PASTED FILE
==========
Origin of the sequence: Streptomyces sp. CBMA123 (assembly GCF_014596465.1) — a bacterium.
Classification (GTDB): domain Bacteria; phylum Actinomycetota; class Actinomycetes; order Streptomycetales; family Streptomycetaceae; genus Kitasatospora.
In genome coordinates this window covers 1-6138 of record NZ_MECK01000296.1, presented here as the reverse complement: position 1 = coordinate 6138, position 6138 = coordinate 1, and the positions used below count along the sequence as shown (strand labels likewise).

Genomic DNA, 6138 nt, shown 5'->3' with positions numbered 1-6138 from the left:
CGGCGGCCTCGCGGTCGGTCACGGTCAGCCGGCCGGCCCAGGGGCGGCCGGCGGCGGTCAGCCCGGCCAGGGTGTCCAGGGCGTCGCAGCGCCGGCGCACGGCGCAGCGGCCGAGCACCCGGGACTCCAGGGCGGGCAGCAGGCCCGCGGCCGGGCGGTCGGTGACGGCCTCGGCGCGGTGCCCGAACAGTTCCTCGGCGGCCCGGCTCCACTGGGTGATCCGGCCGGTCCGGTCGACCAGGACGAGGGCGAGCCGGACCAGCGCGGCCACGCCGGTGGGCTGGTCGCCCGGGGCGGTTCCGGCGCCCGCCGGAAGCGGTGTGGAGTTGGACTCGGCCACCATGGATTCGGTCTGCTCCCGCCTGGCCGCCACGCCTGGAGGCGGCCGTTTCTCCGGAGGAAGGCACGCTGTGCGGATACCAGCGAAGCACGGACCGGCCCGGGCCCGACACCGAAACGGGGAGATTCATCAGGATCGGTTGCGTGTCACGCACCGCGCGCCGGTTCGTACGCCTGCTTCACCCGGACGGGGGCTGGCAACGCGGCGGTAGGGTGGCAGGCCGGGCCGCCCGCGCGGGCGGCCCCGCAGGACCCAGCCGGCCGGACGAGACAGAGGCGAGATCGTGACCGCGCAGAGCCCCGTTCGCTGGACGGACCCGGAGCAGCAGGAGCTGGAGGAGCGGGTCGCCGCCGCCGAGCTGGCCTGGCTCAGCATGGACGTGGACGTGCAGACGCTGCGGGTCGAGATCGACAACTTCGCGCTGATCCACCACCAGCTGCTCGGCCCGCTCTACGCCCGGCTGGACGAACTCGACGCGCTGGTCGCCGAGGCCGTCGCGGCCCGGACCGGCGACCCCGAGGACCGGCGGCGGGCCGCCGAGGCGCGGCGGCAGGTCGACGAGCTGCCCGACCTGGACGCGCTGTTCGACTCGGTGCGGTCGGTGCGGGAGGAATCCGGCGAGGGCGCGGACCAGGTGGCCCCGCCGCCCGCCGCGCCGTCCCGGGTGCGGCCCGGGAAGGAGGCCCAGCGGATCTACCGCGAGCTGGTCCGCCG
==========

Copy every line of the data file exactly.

Origin of the sequence: Streptomyces sp. CBMA123 (assembly GCF_014596465.1) — a bacterium.
Classification (GTDB): domain Bacteria; phylum Actinomycetota; class Actinomycetes; order Streptomycetales; family Streptomycetaceae; genus Kitasatospora.
In genome coordinates this window covers 1-6138 of record NZ_MECK01000296.1, presented here as the reverse complement: position 1 = coordinate 6138, position 6138 = coordinate 1, and the positions used below count along the sequence as shown (strand labels likewise).

Genomic DNA, 6138 nt, shown 5'->3' with positions numbered 1-6138 from the left:
CGGCGGCCTCGCGGTCGGTCACGGTCAGCCGGCCGGCCCAGGGGCGGCCGGCGGCGGTCAGCCCGGCCAGGGTGTCCAGGGCGTCGCAGCGCCGGCGCACGGCGCAGCGGCCGAGCACCCGGGACTCCAGGGCGGGCAGCAGGCCCGCGGCCGGGCGGTCGGTGACGGCCTCGGCGCGGTGCCCGAACAGTTCCTCGGCGGCCCGGCTCCACTGGGTGATCCGGCCGGTCCGGTCGACCAGGACGAGGGCGAGCCGGACCAGCGCGGCCACGCCGGTGGGCTGGTCGCCCGGGGCGGTTCCGGCGCCCGCCGGAAGCGGTGTGGAGTTGGACTCGGCCACCATGGATTCGGTCTGCTCCCGCCTGGCCGCCACGCCTGGAGGCGGCCGTTTCTCCGGAGGAAGGCACGCTGTGCGGATACCAGCGAAGCACGGACCGGCCCGGGCCCGACACCGAAACGGGGAGATTCATCAGGATCGGTTGCGTGTCACGCACCGCGCGCCGGTTCGTACGCCTGCTTCACCCGGACGGGGGCTGGCAACGCGGCGGTAGGGTGGCAGGCCGGGCCGCCCGCGCGGGCGGCCCCGCAGGACCCAGCCGGCCGGACGAGACAGAGGCGAGATCGTGACCGCGCAGAGCCCCGTTCGCTGGACGGACCCGGAGCAGCAGGAGCTGGAGGAGCGGGTCGCCGCCGCCGAGCTGGCCTGGCTCAGCATGGACGTGGACGTGCAGACGCTGCGGGTCGAGATCGACAACTTCGCGCTGATCCACCACCAGCTGCTCGGCCCGCTCTACGCCCGGCTGGACGAACTCGACGCGCTGGTCGCCGAGGCCGTCGCGGCCCGGACCGGCGACCCCGAGGACCGGCGGCGGGCCGCCGAGGCGCGGCGGCAGGTCGACGAGCTGCCCGACCTGGACGCGCTGTTCGACTCGGTGCGGTCGGTGCGGGAGGAATCCGGCGAGGGCGCGGACCAGGTGGCCCCGCCGCCCGCCGCGCCGTCCCGGGTGCGGCCCGGGAAGGAGGCCCAGCGGATCTACCGCGAGCTGGTCCGCCG